[dropcap]M[/dropcap]ILROY, Indiana — A cold bottle of Diet Mountain Dew waits on her desk when Jean Ann Harcourt returns to her office.
She’s just given a visitor a tour of her family’s business, and she quickly unscrews the soda’s cap, then takes a long, appreciative drink, giving a slight nod as she sits down.
The bubbly, caffeinated drink is the perfect parallel to Harcourt, whose energy level seemingly hasn’t dipped much since 1975, the year she graduated from Ball State and took over running the company her father and mother and grandfather started six decades ago.
“I had planned to work for another company to get experience before going back to Harcourt Outlines,” she said.
She’d worked at the school supply outfitter, now named Harcourt Industries, since she was 12 years old, putting in half-days during summer vacations. That gig grew into a full-time summer job throughout high school and college, with jobs at Pizza Hut on Wheeling Avenue, UPS and in the bookstore when university classes were in session.
But in May 1975, just after commencement, Harcourt’s father asked her to come home for the summer to help out while a trusted employee was on maternity leave. Just as those months were drawing to a close, the unthinkable happened: Jean Ann’s father, Conrad C. Harcourt, ’50, died from a massive heart attack.
Harcourt’s advisers had been instructed that Jean Ann’s brother, Joe, ’73, was to become the vice president of sales for the company.
And Jean Ann Harcourt was tagged to take over production and the office needs — being groomed for the day she’d become the company’s president and chief executive officer, relieving her mother, Norma, who had assumed those positions immediately following her husband’s death.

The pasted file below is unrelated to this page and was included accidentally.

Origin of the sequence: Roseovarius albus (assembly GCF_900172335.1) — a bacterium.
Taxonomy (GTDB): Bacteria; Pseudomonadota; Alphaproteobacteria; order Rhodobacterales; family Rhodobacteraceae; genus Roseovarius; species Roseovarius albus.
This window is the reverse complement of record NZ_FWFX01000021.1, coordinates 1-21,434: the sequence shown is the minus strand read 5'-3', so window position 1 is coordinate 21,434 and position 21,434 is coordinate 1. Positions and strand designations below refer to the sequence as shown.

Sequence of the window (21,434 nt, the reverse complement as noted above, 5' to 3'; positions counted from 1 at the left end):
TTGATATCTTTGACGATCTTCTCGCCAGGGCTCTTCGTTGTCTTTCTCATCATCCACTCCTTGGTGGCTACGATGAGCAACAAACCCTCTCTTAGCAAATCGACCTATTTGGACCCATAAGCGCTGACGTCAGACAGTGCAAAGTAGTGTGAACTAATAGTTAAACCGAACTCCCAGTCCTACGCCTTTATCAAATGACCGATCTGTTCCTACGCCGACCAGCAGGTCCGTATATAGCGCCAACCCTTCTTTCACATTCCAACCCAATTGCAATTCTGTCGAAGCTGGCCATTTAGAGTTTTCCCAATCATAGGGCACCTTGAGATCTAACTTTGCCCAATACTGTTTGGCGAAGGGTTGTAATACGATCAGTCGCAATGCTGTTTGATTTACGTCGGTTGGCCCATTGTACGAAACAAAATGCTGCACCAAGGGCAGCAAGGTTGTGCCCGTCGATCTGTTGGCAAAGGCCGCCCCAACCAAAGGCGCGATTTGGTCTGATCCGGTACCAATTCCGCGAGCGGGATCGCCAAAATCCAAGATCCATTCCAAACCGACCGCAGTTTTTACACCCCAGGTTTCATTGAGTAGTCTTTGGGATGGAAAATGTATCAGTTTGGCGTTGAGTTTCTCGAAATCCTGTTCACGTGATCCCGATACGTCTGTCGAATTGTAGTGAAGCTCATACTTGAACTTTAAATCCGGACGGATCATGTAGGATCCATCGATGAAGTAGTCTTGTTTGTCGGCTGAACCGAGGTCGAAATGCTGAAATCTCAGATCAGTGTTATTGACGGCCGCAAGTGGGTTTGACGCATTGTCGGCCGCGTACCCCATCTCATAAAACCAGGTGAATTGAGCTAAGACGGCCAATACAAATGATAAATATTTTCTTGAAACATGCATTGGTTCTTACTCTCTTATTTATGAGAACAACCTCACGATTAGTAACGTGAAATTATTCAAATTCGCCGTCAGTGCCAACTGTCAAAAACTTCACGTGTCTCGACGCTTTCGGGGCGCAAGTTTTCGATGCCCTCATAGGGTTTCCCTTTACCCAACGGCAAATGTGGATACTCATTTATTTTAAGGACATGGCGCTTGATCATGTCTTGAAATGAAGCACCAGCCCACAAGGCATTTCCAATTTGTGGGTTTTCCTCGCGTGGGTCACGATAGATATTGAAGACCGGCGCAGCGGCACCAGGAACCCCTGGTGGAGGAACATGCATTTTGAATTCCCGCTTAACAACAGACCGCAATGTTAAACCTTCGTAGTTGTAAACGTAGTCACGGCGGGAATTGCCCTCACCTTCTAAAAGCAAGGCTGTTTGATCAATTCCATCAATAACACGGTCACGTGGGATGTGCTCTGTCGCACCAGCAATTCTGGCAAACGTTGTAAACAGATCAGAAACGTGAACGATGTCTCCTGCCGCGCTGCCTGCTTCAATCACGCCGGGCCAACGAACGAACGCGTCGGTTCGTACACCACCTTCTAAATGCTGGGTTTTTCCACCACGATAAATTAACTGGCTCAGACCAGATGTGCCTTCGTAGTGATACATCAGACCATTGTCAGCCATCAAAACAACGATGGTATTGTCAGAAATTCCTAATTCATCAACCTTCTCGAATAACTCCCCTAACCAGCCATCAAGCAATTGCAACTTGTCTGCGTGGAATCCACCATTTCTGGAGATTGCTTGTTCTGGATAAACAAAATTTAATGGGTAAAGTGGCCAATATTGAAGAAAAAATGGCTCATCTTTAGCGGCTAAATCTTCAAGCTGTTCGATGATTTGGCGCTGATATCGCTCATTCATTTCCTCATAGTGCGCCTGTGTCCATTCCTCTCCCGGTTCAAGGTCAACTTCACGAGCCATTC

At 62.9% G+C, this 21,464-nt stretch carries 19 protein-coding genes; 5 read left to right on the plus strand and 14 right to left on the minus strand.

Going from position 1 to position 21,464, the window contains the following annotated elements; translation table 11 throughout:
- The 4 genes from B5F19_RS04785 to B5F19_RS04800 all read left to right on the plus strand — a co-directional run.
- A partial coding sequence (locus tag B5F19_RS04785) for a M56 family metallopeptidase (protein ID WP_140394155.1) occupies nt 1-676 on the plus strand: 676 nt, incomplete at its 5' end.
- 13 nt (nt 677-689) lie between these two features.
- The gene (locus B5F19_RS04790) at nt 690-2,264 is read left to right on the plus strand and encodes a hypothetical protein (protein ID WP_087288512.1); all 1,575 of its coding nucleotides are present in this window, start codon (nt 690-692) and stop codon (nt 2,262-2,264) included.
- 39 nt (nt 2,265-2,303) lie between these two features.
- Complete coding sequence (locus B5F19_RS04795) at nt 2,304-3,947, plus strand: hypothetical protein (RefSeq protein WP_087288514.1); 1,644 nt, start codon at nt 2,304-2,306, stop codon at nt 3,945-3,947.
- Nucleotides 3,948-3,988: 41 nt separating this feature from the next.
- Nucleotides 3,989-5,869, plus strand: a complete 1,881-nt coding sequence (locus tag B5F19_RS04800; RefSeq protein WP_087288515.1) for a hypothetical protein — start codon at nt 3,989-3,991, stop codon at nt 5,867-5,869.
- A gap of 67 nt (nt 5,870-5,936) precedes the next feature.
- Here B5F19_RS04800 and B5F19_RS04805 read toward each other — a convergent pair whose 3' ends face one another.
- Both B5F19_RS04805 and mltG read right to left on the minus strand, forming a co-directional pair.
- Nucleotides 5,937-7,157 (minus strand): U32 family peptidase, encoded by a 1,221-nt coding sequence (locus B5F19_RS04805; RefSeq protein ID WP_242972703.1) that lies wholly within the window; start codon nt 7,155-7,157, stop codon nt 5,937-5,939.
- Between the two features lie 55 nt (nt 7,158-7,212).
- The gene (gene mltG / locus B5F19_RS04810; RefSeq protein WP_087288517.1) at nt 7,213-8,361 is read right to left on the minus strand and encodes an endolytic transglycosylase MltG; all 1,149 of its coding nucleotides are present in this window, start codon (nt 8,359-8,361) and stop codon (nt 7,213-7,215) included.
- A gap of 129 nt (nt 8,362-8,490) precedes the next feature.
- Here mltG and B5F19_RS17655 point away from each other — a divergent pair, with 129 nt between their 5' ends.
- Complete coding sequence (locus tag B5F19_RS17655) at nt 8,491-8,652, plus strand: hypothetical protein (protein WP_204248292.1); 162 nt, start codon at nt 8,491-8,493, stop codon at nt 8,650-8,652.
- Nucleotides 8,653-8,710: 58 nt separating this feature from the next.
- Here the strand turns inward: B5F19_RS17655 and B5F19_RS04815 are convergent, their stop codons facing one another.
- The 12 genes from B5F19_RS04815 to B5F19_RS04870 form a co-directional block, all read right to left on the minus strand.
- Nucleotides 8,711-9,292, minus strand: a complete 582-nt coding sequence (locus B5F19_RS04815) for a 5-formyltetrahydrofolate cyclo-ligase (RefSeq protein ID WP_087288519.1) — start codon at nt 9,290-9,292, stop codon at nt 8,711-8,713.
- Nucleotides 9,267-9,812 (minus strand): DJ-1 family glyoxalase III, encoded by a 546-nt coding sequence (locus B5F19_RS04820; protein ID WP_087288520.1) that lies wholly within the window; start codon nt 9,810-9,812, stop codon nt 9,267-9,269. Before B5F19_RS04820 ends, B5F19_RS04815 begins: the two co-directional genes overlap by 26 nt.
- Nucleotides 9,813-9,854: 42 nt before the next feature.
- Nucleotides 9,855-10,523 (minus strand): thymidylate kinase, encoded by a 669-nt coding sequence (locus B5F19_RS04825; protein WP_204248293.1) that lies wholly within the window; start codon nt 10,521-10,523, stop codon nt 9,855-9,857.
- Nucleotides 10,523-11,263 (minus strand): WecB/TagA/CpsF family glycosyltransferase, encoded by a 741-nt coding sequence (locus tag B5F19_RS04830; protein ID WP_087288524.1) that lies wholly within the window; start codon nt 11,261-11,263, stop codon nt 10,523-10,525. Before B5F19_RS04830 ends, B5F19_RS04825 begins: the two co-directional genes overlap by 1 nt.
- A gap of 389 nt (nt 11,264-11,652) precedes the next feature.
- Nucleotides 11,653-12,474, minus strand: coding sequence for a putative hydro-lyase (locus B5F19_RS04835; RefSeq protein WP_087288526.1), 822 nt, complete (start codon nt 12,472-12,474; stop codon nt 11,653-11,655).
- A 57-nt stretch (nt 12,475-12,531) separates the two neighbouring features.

She was just 22 years old.
Ball State helped her meet new challenge
“Suddenly I was the boss to people I had just been working next to.”
Though she was shocked when her father’s wishes became known, there wasn’t time for uncertainty. Harcourt kept moving forward with what she believed her dad would do.
“Mom had essentially been moving into retirement at the time of Dad’s death. So I just knew this was something I had to do.
“I remember we had just produced a notebook, and the (paper) stock quality wasn’t what it should have been,” she said. “I called everyone together and stood at the top of some stairs and then threw the notebook on the ground. ‘This is (garbage), and we’re not going to do it like this.’ I said. ‘Dad wouldn’t allow it, and neither will I.’ ”
The move helped establish Harcourt as the new company head — firm, fair and always family-focused. Family, in the sense of her immediate family and the larger connectivity of those who worked for Conrad Harcourt, many of whom still call Harcourt Industries home.
“Being a woman in business classes, in the old Army barracks (on campus), helped prepare me for the business world,” she said. “Business was definitely a man’s world back then. But all of my part-time jobs, all of my classwork and assignments, all of my experiences, including traveling abroad in the school’s London program, provided me with the tools I needed to make any business a success.”
It was shortly after taking over the company that Jean Harcourt, began using her full name — Jean Ann.
“Salesmen would come in wanting to see Mr. Gene Harcourt, and they’d get me,” she said. While she did have a little fun with it, she wanted everyone to be clear — it was Miss Harcourt, not mister. And salesmen who couldn’t adapt didn’t return.
Soon, two overarching themes were cemented in Harcourt’s psyche: persistence and possibility.
Adapting in the iPad age
What started as a company that focused primarily on classroom supplies, including the proprietary development of in-school vending machines that offered 5-cent pencils in the late 1950s, has evolved into a business that has stayed committed to its roots while being mindful of the future.
Now, in addition to novelty pencils, classroom planners and other vending machine products like erasers, Harcourt Industries continues to grow its student planner business and back-to-school packs.